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Hearing preservation and intraoperative auditory brainstem response and cochlear nerve compound action potential monitoring in the removal of small acoustic neurinoma via the retrosigmoid approach
  1. I Yamakami,
  2. H Yoshinori,
  3. N Saeki,
  4. M Wada,
  5. N Oka
  1. Neurosurgery, Chiba University Graduate School of Medicine, Chiba, Japan
  1. Professor I Yamakami, Neurosurgery, Chiba University Graduate School of Medicine, 1-8-1 Inohana, Chuoku, Chiba, Japan 260-8670; yamakami{at}


Objective: Hearing preservation is the main focus of small acoustic neurinoma (AN) removal. Refinement of intraoperative auditory monitoring may improve postoperative hearing. We have introduced a newly designed intracranial electrode enabling continuous monitoring of the cochlear nerve compound action potential (CNAP). We performed simultaneous monitoring of the auditory brainstem response (ABR) and CNAP during retrosigmoid small AN removal, and clarified the surgical outcome and the usefulness of CNAP monitoring.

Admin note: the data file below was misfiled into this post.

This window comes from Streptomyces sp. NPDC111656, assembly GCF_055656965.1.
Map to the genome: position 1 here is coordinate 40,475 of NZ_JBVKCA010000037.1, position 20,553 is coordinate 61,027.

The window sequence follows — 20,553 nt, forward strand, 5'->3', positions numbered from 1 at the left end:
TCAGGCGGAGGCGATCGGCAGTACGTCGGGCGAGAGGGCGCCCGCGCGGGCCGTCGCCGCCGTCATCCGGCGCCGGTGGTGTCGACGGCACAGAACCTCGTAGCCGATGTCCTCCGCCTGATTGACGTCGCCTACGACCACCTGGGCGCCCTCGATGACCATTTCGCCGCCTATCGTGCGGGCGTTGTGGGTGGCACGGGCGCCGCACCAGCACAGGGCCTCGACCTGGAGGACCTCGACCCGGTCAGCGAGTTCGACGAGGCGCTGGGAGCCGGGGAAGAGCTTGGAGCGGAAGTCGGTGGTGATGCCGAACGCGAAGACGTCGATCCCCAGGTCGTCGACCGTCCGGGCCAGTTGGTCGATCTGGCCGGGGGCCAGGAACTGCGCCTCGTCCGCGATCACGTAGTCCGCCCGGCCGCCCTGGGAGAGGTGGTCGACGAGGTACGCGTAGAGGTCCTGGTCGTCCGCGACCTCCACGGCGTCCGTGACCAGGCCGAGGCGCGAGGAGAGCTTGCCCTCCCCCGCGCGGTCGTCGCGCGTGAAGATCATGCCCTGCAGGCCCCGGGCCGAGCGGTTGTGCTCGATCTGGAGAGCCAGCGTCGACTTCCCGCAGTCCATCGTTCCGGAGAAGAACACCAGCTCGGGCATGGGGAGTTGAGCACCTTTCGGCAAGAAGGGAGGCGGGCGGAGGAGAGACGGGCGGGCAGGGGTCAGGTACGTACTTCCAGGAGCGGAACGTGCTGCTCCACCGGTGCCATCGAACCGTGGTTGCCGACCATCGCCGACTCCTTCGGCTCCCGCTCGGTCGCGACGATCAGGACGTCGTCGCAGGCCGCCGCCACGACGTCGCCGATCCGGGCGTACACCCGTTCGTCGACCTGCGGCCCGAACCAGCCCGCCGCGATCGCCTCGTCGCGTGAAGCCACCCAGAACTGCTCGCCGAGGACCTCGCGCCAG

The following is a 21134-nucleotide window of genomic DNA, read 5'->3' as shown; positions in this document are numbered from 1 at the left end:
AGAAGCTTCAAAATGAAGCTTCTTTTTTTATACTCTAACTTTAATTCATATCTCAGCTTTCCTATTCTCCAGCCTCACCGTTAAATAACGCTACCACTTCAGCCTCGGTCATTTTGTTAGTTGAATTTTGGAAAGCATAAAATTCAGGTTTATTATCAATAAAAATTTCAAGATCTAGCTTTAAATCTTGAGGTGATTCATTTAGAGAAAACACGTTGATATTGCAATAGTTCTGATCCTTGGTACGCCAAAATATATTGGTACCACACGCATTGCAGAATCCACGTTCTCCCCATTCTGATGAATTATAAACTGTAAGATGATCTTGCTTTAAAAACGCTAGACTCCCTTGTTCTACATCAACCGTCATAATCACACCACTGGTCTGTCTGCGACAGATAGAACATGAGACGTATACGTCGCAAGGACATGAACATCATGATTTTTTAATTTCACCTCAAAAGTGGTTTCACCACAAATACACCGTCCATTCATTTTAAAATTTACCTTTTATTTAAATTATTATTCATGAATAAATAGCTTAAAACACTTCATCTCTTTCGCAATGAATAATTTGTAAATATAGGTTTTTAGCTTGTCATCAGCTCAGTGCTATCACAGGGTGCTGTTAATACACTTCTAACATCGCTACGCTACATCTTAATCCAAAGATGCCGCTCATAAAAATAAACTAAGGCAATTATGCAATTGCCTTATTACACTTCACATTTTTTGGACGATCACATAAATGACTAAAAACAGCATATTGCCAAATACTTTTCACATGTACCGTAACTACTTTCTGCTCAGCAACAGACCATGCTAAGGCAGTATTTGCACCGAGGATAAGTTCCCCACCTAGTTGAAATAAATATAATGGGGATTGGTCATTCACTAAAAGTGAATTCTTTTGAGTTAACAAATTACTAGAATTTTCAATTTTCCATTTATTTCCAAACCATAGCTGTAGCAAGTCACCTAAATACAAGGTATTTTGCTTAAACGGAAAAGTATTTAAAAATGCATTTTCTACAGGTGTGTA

Methods: Twenty-two consecutive patients with a small AN underwent retrosigmoid tumour removal with attempting hearing preservation. ABR and CNAP were simultaneously monitored during tumour removal.

Results: AN was totally removed in all patients without facial palsy. Preservation rate of useful and serviceable hearing was 82% and 91%, respectively. During microsurgical tumour removal, various surgical equipments and procedures intensified artefacts of ABR, and reliable ABR monitoring with distinct wave V was obtained in 9/22 patients. Unaffected by artefacts, reliable CNAP monitoring was obtained more frequently (in 20/22 patients) than ABR (p = 0.0005). CNAP on completion of tumour removal predicted hearing preservation with no false positive or negative (100% sensitivity and 100% specificity). CNAP changed dynamically and stepwise with surgical manipulations.

Conclusion: The retrosigmoid approach using auditory monitoring for a small AN can accomplish total tumour removal with an excellent hearing preservation rate. CNAP provides reliable auditory monitoring more frequently than ABR, reflects the intraoperative auditory function almost in real-time, predicts postoperative hearing with excellent sensitivity and specificity, and is more useful for monitoring in the removal of small AN with hearing preservation.

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  • Competing interests: None.